Acton Institute Powerblog

If Africa had 100 citizens

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When we think about the places on the globe that continue to have the most consistent and seemingly intractable problems, we tend to think of Africa. While areas like East Asia and the Pacific continue to grow richer and more stable, many African countries remain mired in corruption and poverty.

Grasping the scale of problems in Africa is often hindered by our inability to grasp the scale of the continent. For example, on most maps Greenland appears to be the same size as Africa (Africa is 14 times larger). Most of us are shocked to learn that China, India, the contiguous U.S. and most of Europe could fit into Africa with room left over.

We also have difficulty in understanding both the diversity and similarities of the area. Africa has 54 nation-states, nearly one-third of countries on the planet, but only two countries on the continent (Equatorial Guinea and Seychelles) are among the top 50 richest countries.

To help us understand the problems in Africa it helps to have a simplified model. Afrobarometer, a pan-African, non-partisan research network that conducts public attitude surveys, has provided that model with a helpful animation that puts the region in perspective. This short video asks, “If Africa had 100 citizens, how many would have a voice in decisions that affect their lives?”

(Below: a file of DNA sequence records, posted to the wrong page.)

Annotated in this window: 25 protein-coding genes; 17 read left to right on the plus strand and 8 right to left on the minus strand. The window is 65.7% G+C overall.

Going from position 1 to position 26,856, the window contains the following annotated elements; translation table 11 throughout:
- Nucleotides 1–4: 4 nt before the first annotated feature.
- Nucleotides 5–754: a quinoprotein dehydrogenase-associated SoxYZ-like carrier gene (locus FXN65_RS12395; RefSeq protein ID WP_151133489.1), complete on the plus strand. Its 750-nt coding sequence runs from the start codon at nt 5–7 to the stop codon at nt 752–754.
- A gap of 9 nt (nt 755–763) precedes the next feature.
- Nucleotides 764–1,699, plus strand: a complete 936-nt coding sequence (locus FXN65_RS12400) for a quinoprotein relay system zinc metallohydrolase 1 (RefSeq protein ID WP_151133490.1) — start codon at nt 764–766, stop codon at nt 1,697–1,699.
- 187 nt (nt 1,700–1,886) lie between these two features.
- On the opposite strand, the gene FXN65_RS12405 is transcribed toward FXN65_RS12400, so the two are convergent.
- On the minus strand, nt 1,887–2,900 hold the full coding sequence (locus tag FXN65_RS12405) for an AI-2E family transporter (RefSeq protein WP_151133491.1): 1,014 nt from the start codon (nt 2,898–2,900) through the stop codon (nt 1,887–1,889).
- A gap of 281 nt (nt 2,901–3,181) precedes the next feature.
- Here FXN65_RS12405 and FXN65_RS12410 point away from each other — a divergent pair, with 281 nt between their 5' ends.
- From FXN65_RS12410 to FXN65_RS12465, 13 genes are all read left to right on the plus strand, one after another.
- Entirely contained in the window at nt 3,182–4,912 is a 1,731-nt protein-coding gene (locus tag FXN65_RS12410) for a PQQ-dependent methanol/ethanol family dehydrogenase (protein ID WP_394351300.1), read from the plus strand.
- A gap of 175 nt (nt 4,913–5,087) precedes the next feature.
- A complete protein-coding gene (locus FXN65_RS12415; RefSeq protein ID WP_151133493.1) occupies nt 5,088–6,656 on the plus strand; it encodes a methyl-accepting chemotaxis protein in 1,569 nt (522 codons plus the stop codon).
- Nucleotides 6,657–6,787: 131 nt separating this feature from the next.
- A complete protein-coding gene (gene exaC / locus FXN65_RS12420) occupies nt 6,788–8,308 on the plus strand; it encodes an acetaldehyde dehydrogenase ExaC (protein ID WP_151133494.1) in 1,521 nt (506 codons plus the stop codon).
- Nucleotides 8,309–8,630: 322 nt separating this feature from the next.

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Joe Carter Joe Carter is a Senior Editor at the Acton Institute. Joe also serves as an editor at the The Gospel Coalition, a communications specialist for the Ethics and Religious Liberty Commission of the Southern Baptist Convention, and as an adjunct professor of journalism at Patrick Henry College. He is the editor of the NIV Lifehacks Bible and co-author of How to Argue like Jesus: Learning Persuasion from History's Greatest Communicator (Crossway).

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